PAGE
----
Indianapolis has shown interest in San Diego State linebacker Russell Allen, according to Scout.com Senior NFL Analyst Ed Thompson. Allen, more of a middle linebacker prospect for the Colts, has flown under the radar so far and was not invited to the Combine.
Allen is currently not ranked in the linebacker rankings — either outside or inside linebacker — on Scout.com and is not ranked among the top 300 prospects in the database, which would tend to deem him to be undraftable. However, the recent attention that has been paid to him by NFL scouts from the Colts and other organizations may catapult him into the rankings.
Add to that his college production — 375 tackles, 22 tackles for loss, four sacks, 13 passes defended, three forced fumbles, and two interceptions in 48 games — and there's a prospect that could make a lot of noise come draft time.
San Diego State's Russell Allen
AP Photo/Denis Poroy
A number of teams may be projecting him at outside linebacker, where his size — almost 6-feet-3 and weighing in at 235 pounds — and tackling ability would be an asset, but his speed, clocked at 4.73 in the 40, could be a liability.
However, his size makes him taller than Gary Brackett (5-feet-11) and at the same weight, so the Colts may be looking at him as an inside linebacker, as their scheme calls for smaller, more mobile players. The only issue with Allen would be with his speed, since the Cover 2 scheme that Indianapolis deploys requires that their middle linebackers cover a great deal of ground.
With an improved time at his Pro Day on March 21, Allen could improve himself in the estimation of the Indianapolis scouts, but the caveat there is that he also improves his standing among all scouts in the NFL. Given that San Diego State has a reputation for uncovering gems in the NFL draft in spite of their NCAA standing, there are a number of teams that, even if they are not meeting with Allen, are keeping an eye on him.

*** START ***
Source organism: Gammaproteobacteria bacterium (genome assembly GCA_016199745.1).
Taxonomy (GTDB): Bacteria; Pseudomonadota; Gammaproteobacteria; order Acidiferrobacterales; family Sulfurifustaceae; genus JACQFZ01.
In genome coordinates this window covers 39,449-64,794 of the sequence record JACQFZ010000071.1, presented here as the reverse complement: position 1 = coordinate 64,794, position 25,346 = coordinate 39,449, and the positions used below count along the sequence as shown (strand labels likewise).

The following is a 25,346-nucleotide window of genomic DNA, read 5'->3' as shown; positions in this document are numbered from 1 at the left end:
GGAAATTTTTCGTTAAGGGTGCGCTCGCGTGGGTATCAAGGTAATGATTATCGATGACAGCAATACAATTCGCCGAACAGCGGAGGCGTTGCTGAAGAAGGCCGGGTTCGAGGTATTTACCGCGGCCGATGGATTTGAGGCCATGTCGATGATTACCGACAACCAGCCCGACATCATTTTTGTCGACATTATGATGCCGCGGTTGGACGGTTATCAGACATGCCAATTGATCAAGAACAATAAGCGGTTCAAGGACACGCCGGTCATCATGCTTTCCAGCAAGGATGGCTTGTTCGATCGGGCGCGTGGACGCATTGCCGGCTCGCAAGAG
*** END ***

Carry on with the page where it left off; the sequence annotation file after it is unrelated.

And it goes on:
A strong workout by Allen will alert other teams and outlets of his presence and possibly move him into a position to be drafted. But, another productive undersized college player slipped through the draft last season in Jordan Senn, who the Colts signed as an undrafted free agent.
Indianapolis can hope that he signs with them under similar circumstances, but if the Colts really want him, it would be wise for them to take him towards the end of the draft for insurance purposes.
Allen projects as a strong prospect to eventually replace Brackett — also an undrafted free agent — as the team's middle linebacker. If Indianapolis sees similar attributes in Allen that they saw in Brackett — Bill Polian was in charge when they signed Brackett following the 2003 draft — then it would make sense to take Allen late in ensure that the Colts would be able to sign him.
If not, a player with Allen's abilities and nose for the ball would be a welcome addition to the annual class of undrafted free agents that, if nothing else, contributes on special teams. That is provided they sign him in the frenetic hours following the draft.